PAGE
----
Starting my day with the oil set me on a track for success. After my morning dose, there was no chance of me deciding not to train. Instead, it lit a fire under me (albeit a slow-burning one) that put healthy habits in motion. Wake up, coffee with MCT, workout, shower, hit the desk. And I’ve been focussed and energised each step of the way. Is it the oil? Or some combination of multiple factors? Who knows, but I’ll take another order, thanks.

Scott Henderson


Fuel for exercise and energy? Tick. Fuel for the brain? Tick. 100 per cent natural? T…ICK.

On claims alone, Melrose’s MCT Oil had me. But journalists being journalists, trials and research are always necessary. And hey, if even half of these benefits were scientifically backed, then it seemed I was on the precipice of an untapped training edge. Thankfully for my newly endurance-based training routine, the science behind MCT backs Melrose’s claims, and if anything, they’re slightly modest.

Due to ongoing lockdowns and lack of access to the machinery and ergs that facilitate my usual CrossFit training, I recently decided to turn my attention back to running. Built like a human greyhound, running seems like the natural fit for me, however 4 months of solid weightlifting had left my lungs burning after the first 5 kay trot. There was no way I’d reach my 10km government enforced limit without some supplementation.

Enter Melrose MCT oil. MCT oil is reportedly more effective for endurance exercise when taken with carbohydrates, so I decided to add a spoonful each morning to my smoothie adding to the energy uptake. Whilst mostly tasteless, the subtle hint of coconut flavour in MCT oil complimented my daily banana, spinach, frozen mango, oats milk and coconut yoghurt concoction. Having spent most of 2021 supplement-free (I resolved to attempt to get all my nutrients from a balanced diet), the addition of one supplement alone allowed me to attribute any benefits and changes in my physiology to the MCT oil. The addition of MCT (and oats for added carbs) kept me fuller for longer, and the chocolate in my friends is edging dangerously closer to the ‘best by’ date thanks to a new lack of snacking. Satiety? Yet another tick.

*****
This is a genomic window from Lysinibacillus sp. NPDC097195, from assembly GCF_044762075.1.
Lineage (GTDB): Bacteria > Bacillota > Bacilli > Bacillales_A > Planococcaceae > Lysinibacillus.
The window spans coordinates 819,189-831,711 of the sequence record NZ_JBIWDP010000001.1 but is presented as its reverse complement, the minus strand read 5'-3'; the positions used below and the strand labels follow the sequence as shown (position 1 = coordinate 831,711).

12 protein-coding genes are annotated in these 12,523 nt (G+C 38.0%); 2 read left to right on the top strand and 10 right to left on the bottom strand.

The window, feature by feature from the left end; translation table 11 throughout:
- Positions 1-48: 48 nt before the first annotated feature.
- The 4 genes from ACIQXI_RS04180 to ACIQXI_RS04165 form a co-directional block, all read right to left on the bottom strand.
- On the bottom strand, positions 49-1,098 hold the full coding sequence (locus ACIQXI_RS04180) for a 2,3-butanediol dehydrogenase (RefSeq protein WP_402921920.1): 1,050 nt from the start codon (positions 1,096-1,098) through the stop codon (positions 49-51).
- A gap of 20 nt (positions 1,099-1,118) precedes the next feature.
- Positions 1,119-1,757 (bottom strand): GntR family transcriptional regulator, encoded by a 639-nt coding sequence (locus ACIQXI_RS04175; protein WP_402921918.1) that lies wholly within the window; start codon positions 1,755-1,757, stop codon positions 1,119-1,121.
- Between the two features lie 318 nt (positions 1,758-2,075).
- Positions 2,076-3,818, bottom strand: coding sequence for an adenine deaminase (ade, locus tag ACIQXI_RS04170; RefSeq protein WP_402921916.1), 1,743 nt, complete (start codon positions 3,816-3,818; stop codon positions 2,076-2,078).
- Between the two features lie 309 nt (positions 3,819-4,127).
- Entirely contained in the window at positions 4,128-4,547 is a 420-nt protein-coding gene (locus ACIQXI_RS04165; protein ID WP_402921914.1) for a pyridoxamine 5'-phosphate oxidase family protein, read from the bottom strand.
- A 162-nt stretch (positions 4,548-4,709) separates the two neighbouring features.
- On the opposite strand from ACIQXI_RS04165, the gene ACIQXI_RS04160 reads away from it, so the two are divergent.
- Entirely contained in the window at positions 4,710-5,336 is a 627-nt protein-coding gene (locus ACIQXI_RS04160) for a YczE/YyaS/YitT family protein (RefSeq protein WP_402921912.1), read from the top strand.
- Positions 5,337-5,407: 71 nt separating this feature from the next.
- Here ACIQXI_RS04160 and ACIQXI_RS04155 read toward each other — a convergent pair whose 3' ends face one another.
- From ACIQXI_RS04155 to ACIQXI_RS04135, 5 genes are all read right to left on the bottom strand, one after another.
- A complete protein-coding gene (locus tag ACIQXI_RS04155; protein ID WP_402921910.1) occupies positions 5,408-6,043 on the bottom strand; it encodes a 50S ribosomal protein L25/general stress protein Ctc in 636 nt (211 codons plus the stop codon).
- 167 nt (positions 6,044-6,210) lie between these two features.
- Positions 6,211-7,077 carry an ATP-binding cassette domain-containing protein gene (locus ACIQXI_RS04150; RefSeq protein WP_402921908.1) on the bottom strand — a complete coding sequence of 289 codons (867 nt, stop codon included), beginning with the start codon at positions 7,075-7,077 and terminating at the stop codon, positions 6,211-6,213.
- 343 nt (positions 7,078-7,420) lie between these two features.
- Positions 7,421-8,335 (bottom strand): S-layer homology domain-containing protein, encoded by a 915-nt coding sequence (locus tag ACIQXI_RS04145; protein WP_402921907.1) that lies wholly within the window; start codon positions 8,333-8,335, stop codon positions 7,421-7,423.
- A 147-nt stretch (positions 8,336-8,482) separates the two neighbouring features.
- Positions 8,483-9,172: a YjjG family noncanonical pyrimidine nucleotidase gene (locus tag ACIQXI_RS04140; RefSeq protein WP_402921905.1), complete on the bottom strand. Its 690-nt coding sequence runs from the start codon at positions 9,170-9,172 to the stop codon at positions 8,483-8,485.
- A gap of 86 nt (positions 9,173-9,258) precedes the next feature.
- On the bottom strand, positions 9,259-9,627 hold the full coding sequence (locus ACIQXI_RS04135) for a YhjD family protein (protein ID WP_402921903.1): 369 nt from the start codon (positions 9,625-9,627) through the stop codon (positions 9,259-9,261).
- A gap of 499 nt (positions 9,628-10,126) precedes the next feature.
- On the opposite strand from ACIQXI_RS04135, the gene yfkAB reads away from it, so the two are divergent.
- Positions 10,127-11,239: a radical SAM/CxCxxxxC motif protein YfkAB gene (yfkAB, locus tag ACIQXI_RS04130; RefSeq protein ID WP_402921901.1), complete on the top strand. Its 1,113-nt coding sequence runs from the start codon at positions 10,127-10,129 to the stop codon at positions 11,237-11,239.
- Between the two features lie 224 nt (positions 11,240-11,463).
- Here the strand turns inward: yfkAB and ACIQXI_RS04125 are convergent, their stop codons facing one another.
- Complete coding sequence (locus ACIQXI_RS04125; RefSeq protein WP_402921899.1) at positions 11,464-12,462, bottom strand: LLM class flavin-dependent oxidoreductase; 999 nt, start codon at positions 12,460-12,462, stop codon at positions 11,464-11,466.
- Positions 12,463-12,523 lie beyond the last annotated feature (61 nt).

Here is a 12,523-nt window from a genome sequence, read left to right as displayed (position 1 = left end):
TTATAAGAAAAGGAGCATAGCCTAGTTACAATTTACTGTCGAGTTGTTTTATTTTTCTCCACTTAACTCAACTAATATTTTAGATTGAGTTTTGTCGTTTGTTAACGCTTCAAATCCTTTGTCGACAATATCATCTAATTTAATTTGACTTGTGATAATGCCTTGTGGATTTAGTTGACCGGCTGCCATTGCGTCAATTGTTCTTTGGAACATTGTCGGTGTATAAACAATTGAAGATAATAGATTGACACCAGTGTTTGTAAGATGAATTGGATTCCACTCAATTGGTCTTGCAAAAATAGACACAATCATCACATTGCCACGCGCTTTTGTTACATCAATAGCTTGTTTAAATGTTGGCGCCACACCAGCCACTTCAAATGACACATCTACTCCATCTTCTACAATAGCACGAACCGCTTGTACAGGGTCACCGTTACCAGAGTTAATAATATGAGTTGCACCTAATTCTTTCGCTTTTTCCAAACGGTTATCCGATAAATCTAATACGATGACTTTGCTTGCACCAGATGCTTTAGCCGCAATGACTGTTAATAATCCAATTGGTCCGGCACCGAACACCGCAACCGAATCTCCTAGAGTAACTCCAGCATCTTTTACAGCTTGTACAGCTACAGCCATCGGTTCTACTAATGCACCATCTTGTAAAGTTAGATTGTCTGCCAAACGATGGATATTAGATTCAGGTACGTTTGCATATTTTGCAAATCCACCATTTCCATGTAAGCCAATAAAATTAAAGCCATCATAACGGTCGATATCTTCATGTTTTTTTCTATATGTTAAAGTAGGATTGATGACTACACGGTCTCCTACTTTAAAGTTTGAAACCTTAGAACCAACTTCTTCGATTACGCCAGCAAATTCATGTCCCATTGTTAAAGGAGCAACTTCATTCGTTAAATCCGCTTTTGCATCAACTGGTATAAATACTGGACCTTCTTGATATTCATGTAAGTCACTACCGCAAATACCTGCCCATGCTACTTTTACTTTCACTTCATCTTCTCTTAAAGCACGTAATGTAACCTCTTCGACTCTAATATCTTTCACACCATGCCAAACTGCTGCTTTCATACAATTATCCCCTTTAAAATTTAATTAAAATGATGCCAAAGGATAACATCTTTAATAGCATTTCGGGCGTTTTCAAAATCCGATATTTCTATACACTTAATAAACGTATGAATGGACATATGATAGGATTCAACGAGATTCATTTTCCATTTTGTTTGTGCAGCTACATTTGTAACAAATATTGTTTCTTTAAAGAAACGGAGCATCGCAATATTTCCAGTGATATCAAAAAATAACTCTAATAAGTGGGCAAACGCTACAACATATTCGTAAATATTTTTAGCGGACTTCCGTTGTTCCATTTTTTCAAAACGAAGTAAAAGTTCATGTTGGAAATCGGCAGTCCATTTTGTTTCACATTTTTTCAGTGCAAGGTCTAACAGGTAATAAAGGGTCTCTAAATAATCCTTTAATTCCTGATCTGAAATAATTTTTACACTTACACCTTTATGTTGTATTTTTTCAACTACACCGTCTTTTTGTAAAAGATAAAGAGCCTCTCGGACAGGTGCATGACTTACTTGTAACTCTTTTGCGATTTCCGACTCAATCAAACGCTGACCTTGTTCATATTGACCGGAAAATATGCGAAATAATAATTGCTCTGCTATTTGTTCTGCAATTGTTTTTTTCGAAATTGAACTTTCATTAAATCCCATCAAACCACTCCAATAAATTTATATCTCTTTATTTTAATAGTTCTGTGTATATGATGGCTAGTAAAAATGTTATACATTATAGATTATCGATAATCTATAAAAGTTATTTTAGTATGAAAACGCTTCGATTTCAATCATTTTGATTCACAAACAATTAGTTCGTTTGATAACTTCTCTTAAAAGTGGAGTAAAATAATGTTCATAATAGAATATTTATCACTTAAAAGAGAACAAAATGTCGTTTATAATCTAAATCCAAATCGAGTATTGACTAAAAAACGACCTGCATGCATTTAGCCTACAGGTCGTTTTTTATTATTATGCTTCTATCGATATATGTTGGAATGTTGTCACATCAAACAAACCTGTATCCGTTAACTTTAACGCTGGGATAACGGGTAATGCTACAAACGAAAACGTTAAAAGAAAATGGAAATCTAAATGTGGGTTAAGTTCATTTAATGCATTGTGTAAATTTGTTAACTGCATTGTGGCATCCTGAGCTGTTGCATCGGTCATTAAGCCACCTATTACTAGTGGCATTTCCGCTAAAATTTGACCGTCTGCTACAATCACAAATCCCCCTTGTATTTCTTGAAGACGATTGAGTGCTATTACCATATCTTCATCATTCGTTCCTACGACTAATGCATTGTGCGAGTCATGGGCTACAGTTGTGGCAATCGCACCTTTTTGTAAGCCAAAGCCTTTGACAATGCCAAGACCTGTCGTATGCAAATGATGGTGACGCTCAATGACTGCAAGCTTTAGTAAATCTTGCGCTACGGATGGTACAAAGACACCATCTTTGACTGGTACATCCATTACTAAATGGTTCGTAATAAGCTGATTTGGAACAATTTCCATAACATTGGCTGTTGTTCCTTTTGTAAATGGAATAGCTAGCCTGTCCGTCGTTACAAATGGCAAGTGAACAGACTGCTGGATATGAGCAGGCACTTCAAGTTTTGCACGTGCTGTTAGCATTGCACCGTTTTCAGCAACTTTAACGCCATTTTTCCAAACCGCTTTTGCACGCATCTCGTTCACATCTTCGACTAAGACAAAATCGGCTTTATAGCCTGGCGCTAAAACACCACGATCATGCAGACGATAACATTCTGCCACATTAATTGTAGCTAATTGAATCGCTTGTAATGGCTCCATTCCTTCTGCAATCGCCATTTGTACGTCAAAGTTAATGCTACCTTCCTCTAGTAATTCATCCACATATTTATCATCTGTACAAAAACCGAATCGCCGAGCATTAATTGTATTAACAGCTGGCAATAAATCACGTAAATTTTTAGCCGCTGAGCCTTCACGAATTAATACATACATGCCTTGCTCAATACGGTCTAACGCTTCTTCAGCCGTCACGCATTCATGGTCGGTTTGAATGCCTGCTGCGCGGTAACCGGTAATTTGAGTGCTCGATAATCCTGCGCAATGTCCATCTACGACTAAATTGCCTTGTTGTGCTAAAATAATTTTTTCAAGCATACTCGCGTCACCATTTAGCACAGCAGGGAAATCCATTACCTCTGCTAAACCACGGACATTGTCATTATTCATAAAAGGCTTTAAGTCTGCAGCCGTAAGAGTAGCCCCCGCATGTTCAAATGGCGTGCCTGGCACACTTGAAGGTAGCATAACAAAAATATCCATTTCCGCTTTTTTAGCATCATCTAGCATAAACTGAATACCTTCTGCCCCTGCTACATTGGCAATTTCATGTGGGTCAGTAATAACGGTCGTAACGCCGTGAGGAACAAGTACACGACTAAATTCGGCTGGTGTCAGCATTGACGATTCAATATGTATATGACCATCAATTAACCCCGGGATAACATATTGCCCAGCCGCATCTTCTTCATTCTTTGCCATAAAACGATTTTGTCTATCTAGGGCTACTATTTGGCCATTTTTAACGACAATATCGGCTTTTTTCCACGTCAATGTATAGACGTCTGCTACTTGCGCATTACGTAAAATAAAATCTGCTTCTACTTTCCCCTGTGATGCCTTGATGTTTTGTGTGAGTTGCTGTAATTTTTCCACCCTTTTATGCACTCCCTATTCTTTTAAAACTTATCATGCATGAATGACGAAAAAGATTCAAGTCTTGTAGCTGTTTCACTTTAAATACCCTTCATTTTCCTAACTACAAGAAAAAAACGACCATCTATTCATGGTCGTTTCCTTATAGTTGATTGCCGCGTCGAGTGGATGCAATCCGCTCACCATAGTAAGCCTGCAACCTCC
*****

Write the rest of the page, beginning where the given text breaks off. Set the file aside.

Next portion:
Whilst it’s reported that MCT oil should be taken over a course of at least 4 weeks for the benefits to become obvious, satiety wasn’t the only immediate result I recognised. I was comfortably banging out 6kms daily by the end of my week-long trial. Still somewhat breathless, my muscle soreness is down, allowing me to back up my runs quicker that at the beginning of lockdown. Another pleasant side-effect: my cognition during my runs has increased. I now have awareness of my surroundings, which is extremely helpful when navigating the now-crammed pathways. Give it another 4 weeks and I’ll be comfortably reaching the limits of my LGA, and who knows, that chocolate may have expired. 

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Cliff Harvey

Cliff Harvey is an author, clinician, researcher and speaker. He is a leader in the field of carb-appropriate nutrition, mind-body healthcare, and the achievement of success in health and performance. Cliff has a PhD in Nutrition(AUT) – research focus was in ketogenesis, ‘keto-flu’ and individualisation of diets, has over 20 years experience as a strength and nutrition coach and is also a registered Clinical Nutritionist as a member of the Clinical Nutrition Association. He also holds qualifications as a Qualified Naturopath (Dip.Nat - NXNZ), a Diploma in Fitness Training (AUT), a Certificate in Health Coaching and Patient Care and is a Certified Kettlebell Instructor (MKA).